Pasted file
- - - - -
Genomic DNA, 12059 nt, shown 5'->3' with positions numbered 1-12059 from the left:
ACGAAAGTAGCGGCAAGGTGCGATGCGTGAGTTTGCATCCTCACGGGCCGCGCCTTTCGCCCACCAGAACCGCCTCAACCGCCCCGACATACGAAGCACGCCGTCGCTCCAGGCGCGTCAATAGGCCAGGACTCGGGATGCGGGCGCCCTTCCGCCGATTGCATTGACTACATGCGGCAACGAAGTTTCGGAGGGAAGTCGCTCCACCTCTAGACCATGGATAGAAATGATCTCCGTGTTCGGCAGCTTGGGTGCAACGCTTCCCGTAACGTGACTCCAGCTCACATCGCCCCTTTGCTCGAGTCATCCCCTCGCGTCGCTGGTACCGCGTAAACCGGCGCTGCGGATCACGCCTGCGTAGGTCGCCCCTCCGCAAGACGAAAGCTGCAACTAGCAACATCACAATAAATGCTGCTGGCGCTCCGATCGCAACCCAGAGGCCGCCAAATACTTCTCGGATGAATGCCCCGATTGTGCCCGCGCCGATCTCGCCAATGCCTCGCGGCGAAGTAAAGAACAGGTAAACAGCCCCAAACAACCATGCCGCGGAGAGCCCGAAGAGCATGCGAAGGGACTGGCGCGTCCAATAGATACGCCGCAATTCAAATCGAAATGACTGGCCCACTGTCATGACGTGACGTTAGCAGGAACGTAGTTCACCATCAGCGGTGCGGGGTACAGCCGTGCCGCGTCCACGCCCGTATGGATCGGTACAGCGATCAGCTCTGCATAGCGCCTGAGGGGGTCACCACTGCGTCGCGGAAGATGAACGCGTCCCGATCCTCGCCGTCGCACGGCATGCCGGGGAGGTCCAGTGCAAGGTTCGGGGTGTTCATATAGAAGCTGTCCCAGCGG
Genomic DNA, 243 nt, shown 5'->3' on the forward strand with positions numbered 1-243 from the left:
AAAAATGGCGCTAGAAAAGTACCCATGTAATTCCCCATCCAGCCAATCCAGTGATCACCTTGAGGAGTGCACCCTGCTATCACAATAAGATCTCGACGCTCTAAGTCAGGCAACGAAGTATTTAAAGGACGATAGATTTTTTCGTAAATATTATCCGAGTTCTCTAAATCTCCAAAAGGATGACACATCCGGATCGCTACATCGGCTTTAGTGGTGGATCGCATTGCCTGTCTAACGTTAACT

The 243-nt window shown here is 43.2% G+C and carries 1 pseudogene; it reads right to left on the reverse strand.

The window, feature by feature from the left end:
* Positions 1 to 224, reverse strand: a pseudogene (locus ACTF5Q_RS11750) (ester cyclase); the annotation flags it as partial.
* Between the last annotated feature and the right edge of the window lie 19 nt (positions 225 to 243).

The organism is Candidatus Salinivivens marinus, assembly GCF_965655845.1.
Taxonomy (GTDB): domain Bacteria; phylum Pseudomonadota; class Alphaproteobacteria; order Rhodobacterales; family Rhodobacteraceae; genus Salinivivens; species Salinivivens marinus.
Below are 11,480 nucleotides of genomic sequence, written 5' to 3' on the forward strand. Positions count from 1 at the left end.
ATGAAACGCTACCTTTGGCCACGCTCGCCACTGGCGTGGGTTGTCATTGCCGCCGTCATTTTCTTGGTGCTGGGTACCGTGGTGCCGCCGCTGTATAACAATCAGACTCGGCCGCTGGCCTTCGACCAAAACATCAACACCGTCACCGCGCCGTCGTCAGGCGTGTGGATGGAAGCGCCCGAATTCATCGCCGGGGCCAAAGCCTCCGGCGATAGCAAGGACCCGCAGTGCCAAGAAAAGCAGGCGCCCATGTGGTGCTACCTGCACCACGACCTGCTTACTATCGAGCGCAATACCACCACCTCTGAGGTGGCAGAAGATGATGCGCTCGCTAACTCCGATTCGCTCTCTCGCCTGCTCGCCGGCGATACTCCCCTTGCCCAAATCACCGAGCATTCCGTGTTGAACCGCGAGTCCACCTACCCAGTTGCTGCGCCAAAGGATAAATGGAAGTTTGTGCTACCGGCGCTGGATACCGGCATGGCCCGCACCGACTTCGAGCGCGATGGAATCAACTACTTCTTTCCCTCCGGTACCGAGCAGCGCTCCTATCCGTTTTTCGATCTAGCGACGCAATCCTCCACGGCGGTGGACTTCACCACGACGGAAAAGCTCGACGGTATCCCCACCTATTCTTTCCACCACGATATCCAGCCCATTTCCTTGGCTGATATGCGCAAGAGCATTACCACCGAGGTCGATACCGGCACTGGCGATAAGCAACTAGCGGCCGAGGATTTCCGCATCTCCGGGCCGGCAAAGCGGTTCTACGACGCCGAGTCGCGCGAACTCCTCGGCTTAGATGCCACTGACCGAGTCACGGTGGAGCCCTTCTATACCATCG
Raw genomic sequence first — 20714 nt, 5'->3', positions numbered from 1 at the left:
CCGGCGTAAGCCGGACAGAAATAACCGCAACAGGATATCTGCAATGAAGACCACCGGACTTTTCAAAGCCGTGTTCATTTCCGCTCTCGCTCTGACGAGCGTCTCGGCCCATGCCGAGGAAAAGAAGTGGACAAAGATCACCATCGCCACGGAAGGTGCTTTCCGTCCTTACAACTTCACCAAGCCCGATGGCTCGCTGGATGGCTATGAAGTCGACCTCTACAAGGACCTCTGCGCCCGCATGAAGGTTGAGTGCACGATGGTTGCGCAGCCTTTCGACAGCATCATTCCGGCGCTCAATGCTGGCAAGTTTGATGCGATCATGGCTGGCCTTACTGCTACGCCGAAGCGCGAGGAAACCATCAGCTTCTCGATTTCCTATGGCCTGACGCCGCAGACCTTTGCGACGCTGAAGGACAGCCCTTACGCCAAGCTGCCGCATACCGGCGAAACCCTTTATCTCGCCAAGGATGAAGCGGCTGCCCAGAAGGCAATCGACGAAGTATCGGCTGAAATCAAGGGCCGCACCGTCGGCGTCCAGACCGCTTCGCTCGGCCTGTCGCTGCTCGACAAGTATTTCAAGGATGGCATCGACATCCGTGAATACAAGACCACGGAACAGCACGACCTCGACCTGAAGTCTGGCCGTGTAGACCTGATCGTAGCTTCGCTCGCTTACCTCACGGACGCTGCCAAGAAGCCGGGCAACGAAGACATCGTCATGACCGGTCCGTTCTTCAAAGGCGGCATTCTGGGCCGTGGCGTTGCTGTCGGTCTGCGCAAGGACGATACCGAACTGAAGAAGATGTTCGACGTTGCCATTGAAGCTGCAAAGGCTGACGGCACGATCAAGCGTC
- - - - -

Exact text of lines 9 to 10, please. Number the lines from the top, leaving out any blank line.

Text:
The organism is Candidatus Salinivivens marinus, assembly GCF_965655845.1.
Taxonomy (GTDB): domain Bacteria; phylum Pseudomonadota; class Alphaproteobacteria; order Rhodobacterales; family Rhodobacteraceae; genus Salinivivens; species Salinivivens marinus.